Many of us overuse antibiotics postoperatively, which can lead to side effects, such as vomiting and diarrhea, and antibiotic resistance in out patients.

There are, however, many other ways to reduce the infection rate in surgical patients. In human surgery, such practices have enabled a 25% reduction in nosocomial infections, also called hospital-acquired infections.

Beyond antibiotics, there are a number of ways to prevent infections.

  1. Oxygenation good oxygenation of the patient allows killing of bacteria via oxidative processes. Preoxygenation and short-term postoperative oxygenation can therefore be beneficial to fight surgical site infection.
  2. Control body temperatures many studies show that hypothermia is a common cause of infection. Hypothermia causes peripheral vasoconstriction and therefore poor local oxygenation. Hypothermia also decreases the patient's immunity, among other deleterious effects.
  3. Control blood sugar hyperglycemia can also potentiate infections. Glycemia should therefore be monitored closely, especially in poorly regulated diabetic patients, which are at increased risk of infection.
  4. Reduce anesthesia time duration of anesthesia is statistically correlated to the infection rate.
  5. Prevent licking or chewing of surgical incisions using an Elizabethan collar or Bite-Not collar.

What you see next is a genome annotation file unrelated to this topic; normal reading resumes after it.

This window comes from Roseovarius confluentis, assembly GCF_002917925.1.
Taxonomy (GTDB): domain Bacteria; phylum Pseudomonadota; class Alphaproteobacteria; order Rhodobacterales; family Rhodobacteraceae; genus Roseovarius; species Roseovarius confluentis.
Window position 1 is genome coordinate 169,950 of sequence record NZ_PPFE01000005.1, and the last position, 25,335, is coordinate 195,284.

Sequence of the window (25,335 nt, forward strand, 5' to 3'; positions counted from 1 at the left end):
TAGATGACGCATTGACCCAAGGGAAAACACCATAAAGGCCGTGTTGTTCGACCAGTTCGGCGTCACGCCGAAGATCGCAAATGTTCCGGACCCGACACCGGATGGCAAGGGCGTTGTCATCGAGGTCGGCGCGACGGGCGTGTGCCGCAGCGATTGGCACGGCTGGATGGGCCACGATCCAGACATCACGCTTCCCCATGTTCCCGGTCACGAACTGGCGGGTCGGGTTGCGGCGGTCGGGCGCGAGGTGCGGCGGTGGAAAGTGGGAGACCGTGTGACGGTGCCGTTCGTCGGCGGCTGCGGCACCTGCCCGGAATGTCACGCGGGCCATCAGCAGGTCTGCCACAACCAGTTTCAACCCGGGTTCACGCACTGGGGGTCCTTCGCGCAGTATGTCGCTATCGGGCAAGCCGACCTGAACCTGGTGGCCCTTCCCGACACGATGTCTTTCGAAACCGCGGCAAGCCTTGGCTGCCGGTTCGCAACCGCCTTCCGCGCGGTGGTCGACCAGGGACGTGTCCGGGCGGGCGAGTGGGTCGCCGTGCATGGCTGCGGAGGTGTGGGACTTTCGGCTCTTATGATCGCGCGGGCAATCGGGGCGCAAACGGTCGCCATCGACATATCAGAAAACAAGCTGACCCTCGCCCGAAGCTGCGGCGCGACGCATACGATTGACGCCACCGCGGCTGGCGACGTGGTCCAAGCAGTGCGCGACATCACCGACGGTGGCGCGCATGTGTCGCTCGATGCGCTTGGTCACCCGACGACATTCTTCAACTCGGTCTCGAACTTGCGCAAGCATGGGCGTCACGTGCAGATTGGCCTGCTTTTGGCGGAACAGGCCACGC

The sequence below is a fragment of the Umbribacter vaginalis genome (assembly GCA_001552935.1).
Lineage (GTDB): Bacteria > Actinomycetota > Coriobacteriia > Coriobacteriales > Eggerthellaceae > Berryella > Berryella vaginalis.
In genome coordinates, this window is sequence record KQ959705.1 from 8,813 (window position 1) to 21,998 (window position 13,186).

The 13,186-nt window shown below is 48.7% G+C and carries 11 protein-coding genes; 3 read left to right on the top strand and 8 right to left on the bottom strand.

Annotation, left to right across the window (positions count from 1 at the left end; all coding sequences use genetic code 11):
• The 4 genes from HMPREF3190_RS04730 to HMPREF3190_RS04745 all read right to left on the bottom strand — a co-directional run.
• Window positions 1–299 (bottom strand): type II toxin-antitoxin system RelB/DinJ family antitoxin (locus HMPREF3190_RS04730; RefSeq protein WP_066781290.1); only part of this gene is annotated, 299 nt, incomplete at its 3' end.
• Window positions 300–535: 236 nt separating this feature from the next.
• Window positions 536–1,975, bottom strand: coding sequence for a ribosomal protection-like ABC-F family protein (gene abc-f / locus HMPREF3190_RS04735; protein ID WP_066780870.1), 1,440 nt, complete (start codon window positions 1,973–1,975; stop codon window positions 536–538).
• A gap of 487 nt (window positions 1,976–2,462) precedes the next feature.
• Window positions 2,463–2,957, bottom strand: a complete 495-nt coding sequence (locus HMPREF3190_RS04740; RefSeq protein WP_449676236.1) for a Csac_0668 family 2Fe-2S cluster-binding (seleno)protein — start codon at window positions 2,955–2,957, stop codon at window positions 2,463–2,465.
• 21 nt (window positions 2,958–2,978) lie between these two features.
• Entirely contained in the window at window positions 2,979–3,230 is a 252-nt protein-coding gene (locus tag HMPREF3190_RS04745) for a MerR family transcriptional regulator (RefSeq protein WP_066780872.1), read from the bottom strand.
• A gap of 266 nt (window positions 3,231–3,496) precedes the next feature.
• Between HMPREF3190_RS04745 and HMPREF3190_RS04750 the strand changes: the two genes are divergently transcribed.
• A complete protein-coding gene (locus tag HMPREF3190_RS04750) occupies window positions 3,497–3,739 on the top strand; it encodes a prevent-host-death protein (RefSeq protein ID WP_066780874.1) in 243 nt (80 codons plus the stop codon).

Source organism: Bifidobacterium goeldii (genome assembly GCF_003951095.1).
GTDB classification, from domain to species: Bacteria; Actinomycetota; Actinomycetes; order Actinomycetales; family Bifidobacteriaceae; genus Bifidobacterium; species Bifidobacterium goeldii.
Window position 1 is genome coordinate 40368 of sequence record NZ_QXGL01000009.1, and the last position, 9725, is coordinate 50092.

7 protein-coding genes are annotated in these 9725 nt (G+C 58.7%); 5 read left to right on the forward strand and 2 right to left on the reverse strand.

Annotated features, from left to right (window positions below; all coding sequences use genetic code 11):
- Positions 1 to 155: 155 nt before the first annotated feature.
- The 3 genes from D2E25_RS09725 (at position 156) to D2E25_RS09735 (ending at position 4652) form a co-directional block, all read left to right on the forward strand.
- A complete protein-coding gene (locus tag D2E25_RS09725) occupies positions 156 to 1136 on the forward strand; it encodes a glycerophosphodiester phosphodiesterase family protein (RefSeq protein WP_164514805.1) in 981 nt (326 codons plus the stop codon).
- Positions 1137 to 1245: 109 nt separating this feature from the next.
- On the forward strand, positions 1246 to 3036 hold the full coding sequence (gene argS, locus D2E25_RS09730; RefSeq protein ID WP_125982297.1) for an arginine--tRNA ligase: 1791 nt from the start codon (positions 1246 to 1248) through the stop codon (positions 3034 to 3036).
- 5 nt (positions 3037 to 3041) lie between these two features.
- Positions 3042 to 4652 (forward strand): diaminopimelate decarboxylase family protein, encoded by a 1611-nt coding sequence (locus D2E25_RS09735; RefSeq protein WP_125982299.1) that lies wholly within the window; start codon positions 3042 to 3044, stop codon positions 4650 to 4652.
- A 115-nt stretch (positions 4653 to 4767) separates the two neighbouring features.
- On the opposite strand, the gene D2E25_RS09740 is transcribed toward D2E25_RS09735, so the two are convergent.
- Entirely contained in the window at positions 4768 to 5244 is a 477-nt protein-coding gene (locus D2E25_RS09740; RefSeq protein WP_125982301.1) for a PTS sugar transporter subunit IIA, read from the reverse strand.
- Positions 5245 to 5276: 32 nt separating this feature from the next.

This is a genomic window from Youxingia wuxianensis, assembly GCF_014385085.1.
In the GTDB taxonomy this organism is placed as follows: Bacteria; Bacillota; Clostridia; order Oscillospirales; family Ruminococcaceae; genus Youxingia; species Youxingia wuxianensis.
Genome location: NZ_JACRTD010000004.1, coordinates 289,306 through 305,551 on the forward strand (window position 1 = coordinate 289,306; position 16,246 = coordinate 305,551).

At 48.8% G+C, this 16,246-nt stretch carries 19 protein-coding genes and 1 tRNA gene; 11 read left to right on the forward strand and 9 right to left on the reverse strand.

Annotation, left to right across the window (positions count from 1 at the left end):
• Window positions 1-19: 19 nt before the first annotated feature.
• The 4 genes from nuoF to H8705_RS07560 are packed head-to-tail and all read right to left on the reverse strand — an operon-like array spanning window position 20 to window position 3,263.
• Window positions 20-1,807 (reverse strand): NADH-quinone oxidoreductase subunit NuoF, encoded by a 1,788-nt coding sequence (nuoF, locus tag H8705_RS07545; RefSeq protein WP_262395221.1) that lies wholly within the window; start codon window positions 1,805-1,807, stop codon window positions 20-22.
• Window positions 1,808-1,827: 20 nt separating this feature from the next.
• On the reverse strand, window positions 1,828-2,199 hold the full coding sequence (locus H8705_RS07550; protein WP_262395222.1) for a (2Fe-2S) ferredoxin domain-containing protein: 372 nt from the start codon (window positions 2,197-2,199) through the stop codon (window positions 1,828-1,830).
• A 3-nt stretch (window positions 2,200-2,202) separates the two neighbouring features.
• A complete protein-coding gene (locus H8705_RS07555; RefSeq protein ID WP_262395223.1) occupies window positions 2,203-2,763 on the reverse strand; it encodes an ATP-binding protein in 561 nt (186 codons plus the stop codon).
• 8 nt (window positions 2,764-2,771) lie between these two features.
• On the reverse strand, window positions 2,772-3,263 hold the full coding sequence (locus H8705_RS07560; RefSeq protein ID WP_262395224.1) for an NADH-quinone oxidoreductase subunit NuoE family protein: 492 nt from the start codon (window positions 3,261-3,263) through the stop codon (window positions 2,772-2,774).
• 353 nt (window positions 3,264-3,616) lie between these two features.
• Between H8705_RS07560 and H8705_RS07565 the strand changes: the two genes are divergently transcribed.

6. Perform sterile IV catheter placement, conscientious patient clipping (i.e. wide enough) and meticulous scrubbing technique.
  7. Improve the nutritional status of debilitated patients.
  8. Have constant awareness of asepsis during scrubbing, gowning, gloving and throughout surgery. Actually wearing a gown, cap and mask happens to be standard protocol, just like actually wearing clothes! wearing booties could be considered optional, if not debatable.
  9. Convert contaminated wounds into "clean contaminated" or cleaner wounds as soon as possible.
  10. Avoid elective surgery on immuno-suppressed or immuno-deficient patients.
  11. Use gentle tissue manipulation and careful tissue apposition to decrease the risk of hematomas or seromas.
  12. Treat distant infections such as dermatitis, otitis externa or tooth abscesses if possible before elective surgery.
  13. Change gloves whenever they are contaminated or perforated. The first step is to be honest with yourself.
  14. Avoid clipping the patient too long before surgery. Microtrauma by the clippers facilitates entry of bacteria into the skin and triples the risk of incisional infection.
  15. Limit the use propofol, which has been associated with a four-fold increase in surgical site infection.
  16. Avoid dental prophylaxis on the same day as an elective surgery.
  17. Meticulously clean the operating room, including the surgical lights and the table. Some veterinarians hide silver dollars in conspicuous places as an incentive!
  18. Use sharp, good quality, sterile instruments
  19. Establish a comprehensive plan to prevent nosocomial diseases, starting with frequent hand washing, especially after treating each patient.
  20. The standard for most elective procedures is to give an intravenous antibiotic such as cefazolin 30 minutes before the skin incision and every 90 minutes under anesthesia.


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